1 Department of Marketing and Statistics, Aarhus School of Business, Aarhus BSS, Aarhus University2 MAPP - Centre for Research on Customer Relations in the Food Sector, Aarhus School of Business, Aarhus BSS, Aarhus University3 Department of Management, Aarhus BSS, Aarhus University4 Aarhus BSS Administrative Centre - Aarhus BSS Communication, Aarhus BSS Administrative Centre, Aarhus BSS, Aarhus University5 Department of Management, Aarhus BSS, Aarhus University6 Aarhus BSS Administrative Centre - Aarhus BSS Communication, Aarhus BSS Administrative Centre, Aarhus BSS, Aarhus University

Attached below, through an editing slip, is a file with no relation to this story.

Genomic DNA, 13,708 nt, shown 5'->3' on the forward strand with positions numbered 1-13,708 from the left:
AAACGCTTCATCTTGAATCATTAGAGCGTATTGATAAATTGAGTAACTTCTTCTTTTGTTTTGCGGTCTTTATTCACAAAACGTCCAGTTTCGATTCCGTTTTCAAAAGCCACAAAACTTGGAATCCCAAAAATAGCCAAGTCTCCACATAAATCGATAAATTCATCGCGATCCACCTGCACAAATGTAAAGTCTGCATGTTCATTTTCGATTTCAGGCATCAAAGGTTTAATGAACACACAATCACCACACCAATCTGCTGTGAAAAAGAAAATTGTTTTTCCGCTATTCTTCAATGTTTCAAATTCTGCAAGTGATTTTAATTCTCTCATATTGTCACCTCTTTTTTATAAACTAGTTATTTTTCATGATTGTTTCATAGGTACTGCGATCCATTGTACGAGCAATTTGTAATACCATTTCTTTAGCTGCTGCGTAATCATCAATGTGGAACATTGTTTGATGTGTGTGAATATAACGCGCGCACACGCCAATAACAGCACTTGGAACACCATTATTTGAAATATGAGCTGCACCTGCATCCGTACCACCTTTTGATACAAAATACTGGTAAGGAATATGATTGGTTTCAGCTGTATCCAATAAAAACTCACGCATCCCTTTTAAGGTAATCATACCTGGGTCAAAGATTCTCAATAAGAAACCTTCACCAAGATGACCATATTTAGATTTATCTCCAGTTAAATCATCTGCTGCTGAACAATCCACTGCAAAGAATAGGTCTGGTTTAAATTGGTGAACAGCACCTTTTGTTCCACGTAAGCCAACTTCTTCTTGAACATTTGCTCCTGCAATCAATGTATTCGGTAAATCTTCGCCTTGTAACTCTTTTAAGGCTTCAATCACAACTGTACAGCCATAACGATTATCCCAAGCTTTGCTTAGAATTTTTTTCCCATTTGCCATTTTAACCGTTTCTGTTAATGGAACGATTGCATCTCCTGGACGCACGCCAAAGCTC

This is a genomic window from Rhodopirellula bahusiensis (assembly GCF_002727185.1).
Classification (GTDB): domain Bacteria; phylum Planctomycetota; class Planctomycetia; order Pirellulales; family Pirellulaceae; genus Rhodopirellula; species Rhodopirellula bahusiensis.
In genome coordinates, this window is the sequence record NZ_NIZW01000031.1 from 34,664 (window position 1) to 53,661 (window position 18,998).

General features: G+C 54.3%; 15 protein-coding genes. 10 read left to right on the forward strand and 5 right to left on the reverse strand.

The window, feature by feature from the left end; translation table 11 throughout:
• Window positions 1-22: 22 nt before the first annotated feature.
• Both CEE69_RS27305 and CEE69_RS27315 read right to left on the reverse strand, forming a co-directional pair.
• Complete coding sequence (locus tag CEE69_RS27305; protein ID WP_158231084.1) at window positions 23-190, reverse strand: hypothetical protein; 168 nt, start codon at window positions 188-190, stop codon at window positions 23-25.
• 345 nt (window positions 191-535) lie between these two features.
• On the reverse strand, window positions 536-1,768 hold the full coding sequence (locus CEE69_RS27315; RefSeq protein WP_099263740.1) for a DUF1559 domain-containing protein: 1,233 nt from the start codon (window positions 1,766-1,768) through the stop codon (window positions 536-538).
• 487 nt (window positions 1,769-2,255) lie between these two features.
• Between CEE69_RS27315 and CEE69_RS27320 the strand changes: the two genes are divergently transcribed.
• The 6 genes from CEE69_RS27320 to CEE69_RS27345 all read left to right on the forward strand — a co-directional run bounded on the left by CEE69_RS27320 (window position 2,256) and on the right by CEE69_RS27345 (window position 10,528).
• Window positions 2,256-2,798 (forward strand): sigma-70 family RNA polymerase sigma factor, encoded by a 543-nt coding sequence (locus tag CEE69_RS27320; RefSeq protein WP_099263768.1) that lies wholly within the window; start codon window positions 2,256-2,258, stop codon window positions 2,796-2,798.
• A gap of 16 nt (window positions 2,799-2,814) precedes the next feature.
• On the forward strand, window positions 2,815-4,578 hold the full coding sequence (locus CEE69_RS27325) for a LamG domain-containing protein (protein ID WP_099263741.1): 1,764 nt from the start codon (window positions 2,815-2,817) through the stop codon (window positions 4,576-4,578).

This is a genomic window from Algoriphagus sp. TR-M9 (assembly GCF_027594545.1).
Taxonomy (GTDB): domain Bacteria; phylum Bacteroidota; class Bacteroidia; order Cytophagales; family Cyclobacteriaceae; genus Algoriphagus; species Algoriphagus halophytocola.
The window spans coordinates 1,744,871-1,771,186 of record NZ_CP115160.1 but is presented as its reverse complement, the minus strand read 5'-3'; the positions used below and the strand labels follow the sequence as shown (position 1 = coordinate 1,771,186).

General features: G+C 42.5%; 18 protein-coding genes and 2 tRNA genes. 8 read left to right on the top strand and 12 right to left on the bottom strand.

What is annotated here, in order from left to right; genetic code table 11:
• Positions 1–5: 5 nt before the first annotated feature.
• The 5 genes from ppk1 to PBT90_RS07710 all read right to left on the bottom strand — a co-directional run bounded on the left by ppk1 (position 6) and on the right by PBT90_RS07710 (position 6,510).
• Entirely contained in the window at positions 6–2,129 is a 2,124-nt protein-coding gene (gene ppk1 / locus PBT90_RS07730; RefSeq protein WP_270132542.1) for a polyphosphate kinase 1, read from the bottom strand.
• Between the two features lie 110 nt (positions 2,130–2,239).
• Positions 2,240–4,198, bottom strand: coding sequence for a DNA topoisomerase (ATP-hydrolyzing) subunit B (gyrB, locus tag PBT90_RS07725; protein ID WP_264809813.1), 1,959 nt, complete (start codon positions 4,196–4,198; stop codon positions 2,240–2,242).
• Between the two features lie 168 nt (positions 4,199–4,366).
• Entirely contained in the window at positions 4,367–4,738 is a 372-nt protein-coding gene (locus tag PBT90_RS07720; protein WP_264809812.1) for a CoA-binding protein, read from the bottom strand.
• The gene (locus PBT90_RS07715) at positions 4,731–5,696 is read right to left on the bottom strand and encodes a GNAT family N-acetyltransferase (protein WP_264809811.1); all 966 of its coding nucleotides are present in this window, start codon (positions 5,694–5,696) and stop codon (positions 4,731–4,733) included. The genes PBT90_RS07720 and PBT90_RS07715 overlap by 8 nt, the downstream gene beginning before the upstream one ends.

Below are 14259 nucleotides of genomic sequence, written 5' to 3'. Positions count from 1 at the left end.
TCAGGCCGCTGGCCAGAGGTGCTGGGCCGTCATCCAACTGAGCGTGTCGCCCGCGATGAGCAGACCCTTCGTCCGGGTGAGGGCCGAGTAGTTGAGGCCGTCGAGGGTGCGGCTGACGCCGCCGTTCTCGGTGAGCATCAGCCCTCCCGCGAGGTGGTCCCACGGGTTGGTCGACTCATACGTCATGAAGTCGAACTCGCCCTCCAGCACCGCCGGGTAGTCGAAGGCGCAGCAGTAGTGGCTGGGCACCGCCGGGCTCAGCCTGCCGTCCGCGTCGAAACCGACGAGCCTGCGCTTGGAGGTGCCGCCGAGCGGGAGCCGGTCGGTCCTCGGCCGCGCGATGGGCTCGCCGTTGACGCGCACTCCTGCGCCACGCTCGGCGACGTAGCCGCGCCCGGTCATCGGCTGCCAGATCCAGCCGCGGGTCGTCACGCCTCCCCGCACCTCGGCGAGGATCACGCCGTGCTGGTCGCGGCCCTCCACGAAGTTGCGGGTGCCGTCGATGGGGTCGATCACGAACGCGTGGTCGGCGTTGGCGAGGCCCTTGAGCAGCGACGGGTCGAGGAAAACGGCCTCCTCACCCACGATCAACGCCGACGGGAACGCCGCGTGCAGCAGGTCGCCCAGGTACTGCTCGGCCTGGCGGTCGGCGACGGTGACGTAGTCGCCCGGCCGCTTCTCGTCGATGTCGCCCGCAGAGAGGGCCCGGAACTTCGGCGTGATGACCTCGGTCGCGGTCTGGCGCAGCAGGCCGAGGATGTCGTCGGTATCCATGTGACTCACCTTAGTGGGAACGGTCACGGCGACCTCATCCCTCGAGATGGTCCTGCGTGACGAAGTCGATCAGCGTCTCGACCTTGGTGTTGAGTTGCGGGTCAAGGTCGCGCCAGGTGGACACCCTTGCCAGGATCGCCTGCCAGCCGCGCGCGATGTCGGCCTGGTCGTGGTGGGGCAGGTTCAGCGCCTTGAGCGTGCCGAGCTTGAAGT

Many studies have shown that consumers are very sceptical towards genetically modified foods. They call them 'Frankenstein foods' and are not convinced when experts and the food industry claim that there is no difference between genetically modified foods and food products they normally buy. However, a new study carried out by MAPP in collaboration with researchers in Norway, Sweden and Finland indicates that consumers' scepticism is reduced when they taste genetically modified foods and experience that the products are more tasty and more healthy than similar conventional products. In connection with the study we asked 745 respondents from Denmark, Norway, Sweden and Finland to taste eight different cheeses. Three weeks later we sought out the same respondents asking them to taste another two cheeses. The respondents were indifferent to cheese 1 at the first tasting, whereas they thought cheese 2 was the best of them all. The respondents, of course, didn't know that the two cheeses were among the ones they had tasted the first time. Before the second tasting, 2/3 of the respondents were told that the cheese they liked the best was genetically modified. Half of the respondents who believed they tasted genetically modified cheeses, i.e. about 1/3 of all respondents, were also told that the cheese was low in fat as a result of genetic engineering. Having tasted the cheeses, the respondents were given descriptions of genetically modified cheese. The descriptions varied with regard to fat content, fatty acids content, price and added calcium and zinc. Moreover, the product descriptions differed in relation to whether genetically modified rennet had been used or not. In all four countries consumers attached most importance to the type of rennet. Also price was considered important whereas fat content and additives meant less. The most interesting result of the study was that consumers believing they had tasted genetically modified cheese were significantly less negative towards the use of genetically modified rennet than consumers who weren't given any information. Consumers who were led to believe the genetically modified rennet resulted in lower fat content were the ones least negative. All in all there are many indications that consumer would be less negative towards genetic engineering if they had a chance to experience that genetically modified foods taste a lot better than the products they usually prefer.